Top Ten Maritime News Stories 04/11/2016

Seacurus Daily: Top Ten Maritime News Stories 04/11/2016

1. Maersk Losses Logged
Maersk Line reported a third quarter (Q3) 2016 result that is USD 380 million lower than Q3 2015. The overriding reason for the loss is decline in freight rates compared to Q3 2015. Revenue in Q3 was USD 5,359 million, which is 11% lower than Q3 2015 (USD 6,018 million), the company said in its press release.
Volumes were 11% higher as Maersk Line was able to win market share. Amongst others due to increased volumes following, Hanjin’s court receivership filing, increasing customer focus on financially solid carriers and increased volumes on back haul services.
2. Bunker Offices Closed
Global bunker player Bomin Group is set to close three of its trading offices, with further closures potentially to come, industry sources have reported. The company’s offices in Athens and London have closed, with an office in Brazil among other trading offices potentially in-line for closures. Rumours of the move have been swirling around the industry, and commentators have praised the firm for taking decisive action. Bomin has been commended for doing what everyone else should be doing, and doing it first, ahead of everyone else.
3. Rise of the Machines
More and more autonomous boats are taking to the water, with the Royal Navy’s surveillance craft tested in the Thames, Roboats roaming Amsterdam’s canals, and the Solar Voyager’s (unfortunately unsuccessful) attempt at crossing the Atlantic. Now the UK’s Automated Ships Ltd and Norway’s Kongsberg Maritime have announced plans to construct what they claim will be the world’s first autonomous ship for offshore operations. Dubbed "Hrönn", the vessel will be a light-duty utility ship designed for surveying, delivering cargo to offshore installations, and launching and recovering smaller ROVs.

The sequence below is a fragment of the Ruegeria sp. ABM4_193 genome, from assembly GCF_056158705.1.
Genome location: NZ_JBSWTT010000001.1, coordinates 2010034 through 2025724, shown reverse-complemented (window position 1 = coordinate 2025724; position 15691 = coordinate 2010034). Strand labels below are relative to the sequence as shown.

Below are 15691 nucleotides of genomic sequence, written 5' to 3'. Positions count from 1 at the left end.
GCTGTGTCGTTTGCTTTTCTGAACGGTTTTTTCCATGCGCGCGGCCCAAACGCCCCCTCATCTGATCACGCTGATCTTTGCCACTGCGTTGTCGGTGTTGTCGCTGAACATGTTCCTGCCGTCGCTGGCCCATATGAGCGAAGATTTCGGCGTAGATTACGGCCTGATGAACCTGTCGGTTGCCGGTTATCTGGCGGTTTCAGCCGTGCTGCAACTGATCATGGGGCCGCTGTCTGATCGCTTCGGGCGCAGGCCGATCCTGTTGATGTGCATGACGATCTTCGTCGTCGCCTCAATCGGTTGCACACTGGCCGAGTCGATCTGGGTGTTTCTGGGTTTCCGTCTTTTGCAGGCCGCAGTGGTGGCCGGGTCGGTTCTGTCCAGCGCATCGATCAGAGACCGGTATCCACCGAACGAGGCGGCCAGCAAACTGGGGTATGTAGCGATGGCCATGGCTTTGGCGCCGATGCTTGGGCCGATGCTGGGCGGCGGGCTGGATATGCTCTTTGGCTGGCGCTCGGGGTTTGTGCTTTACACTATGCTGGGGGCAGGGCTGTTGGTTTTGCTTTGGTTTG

4. Philippines Looks to Patrols
Philippine President Duterte will discuss possible joint military and police patrols and other anti-criminal and piracy operations with Malaysia when he visits the country next week. Topping the agenda of his meeting with Malaysian officials led by Prime Minister Najib Razak is the prevention and stopping of criminal activities, like kidnapping and piracy, along the countries’ common maritime borders. Duterte said the incidents have paralyzed trade and commerce in the area. The President said attacks and kidnappings perpetrated by the Abu Sayyaf Group is an "embarrassment" to the country.
5. Training is Failing
In a hard hitting address, chief operating officer of Oman Shipping Company, Captain David Stockley has criticised training institutions for turning out officers who are “not fit-for-purpose” and “ship staff that are unable to operate and maintain their vessels,” reports Edwin Lampert from Dubai. Captain Stockley singled out “educationalists” for promoting “type specific vocations” and “diplomas and degrees that seem to have made the Master’s Certificate redundant and outdated”. Training institutions, he said, are fixated on the seafarer obtaining a certificate of competency.